Years of relevancy and five minutes of fame for ageless beauty product

BY: JACOB MOLNAR AND PATRICK NAGY

“I bought face masks for us, we can try them when we get home,” my friend Abby says.

Instantly my heart started beating a tick faster. I always see these floating around on social media feeds, but doubt struck my mind the instant I heard those words. What even is a facemask? What does it do? What am I getting myself into?

“Don’t worry, it’ll feel good afterwards,” she said.

Cosmetic face masks date all the way back to ancient times, and can even be credited as the first cosmetic product ever created. Beginning in ancient India with the ubtan mask comprised of different herbs, plants, roots and flowers; some households in India even buy ready-to-use masks on the market where you mix the powder with water or milk and apply it to your face. From there, ancient Egyptians used clay masks, Yang Guifei of the Tang Dynasty in ancient China used ground up pearls, jadeite, lotus root and ginger. In ancient Rome, oils, honey, vinegar, basil juice and goose fat. The list goes on and on and on, and is still expanding, even with today’s ever changing beauty game.

Thousands upon thousands of different trends have come and gone, which goes to show how difficult the industry is. However, despite nearly 5,000 years, one thing that has remained constant is the use of face masks to cleanse and moisturize one’s skin.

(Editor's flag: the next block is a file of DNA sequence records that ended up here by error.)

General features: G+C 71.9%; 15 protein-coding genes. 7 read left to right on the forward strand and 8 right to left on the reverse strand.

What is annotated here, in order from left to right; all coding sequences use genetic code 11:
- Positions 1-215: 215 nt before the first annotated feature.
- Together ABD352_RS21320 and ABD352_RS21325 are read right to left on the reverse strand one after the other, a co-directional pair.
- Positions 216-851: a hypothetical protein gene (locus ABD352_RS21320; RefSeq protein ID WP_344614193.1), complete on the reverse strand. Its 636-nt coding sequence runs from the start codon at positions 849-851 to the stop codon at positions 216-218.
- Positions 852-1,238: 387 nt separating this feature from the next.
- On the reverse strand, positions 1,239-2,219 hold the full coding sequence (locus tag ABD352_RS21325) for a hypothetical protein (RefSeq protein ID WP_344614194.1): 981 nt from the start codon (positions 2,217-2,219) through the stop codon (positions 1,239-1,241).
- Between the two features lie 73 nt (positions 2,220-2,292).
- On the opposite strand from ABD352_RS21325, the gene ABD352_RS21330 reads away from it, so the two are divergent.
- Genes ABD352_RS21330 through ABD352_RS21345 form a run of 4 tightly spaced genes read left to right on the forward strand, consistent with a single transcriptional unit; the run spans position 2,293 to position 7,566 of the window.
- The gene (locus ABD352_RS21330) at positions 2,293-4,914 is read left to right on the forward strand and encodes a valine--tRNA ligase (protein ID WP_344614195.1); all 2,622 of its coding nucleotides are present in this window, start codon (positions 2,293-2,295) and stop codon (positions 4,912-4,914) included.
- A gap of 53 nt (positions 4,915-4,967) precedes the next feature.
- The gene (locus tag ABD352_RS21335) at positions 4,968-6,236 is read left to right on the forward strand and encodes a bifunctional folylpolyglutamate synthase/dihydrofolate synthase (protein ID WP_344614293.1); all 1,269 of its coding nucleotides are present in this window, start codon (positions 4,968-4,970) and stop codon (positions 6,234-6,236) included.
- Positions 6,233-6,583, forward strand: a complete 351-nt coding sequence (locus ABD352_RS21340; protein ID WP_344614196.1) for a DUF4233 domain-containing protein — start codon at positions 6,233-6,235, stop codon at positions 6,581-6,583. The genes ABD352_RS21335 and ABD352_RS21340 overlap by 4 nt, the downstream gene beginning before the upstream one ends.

The packaging for the face mask I’m given is slim, mint green (for the minty fresh theme, of course) and has a sketch of a woman smiling, covering her face with the mask itself. As I rip open the plastic, I find a folded up, wet object; it almost looks like a towelette, except it’s for your face.

“You ready?”

On the count of three, we apply them and wait. Right after pressing it to my skin, I feel a weird sensation, an IcyHot-esque tingling feeling on my cheeks, forehead and nose.

A sophomore at Shenendehowa High School, Ally Molnar says, “it feels odd at first, but as time progresses you can really feel it working to make your skin healthier.”

“It should feel weird, but good,” Abby says as she guides me through the experience.

Seconds then minutes go by, my skin becoming more and more acclimated to the thin sheet.

“You can feel it tightening up your skin, in a good way. It’s like a shower on steroids,” says Lilly Fox, a sophomore at Shenendehowa High School.

The masks continue to feel better as we sit and wait, and after time is up, we remove the sheets from our faces and dispose of them.

“I love them. If you find one that’s right for your skin and does what you need, then it makes you feel refreshed. They really work if you use them consistently,” says Lauren Rock, a senior at Shenendehowa High School.

Experiencing it first hand was unlike anything I had ever felt; my face felt fresh, like I had just washed my face but better. I went home that night thinking about how the craze was real. Just by looking at social media, you could tell how much potential the wave had, and people are still continuing to ride it.

There really was a reason to get behind this trend; not only does it feel good, but it yields results. These sheet masks provide therapeutic relief and hydrate the skin, all while calming it down.

Other forms of the mask do the same and more, some even going as far as reducing surface shine and clogged pores. The thought of applying them on a consistent basis was something to be reckoned with, and after being filled with doubt at first, I wasn’t opposed to it one bit.

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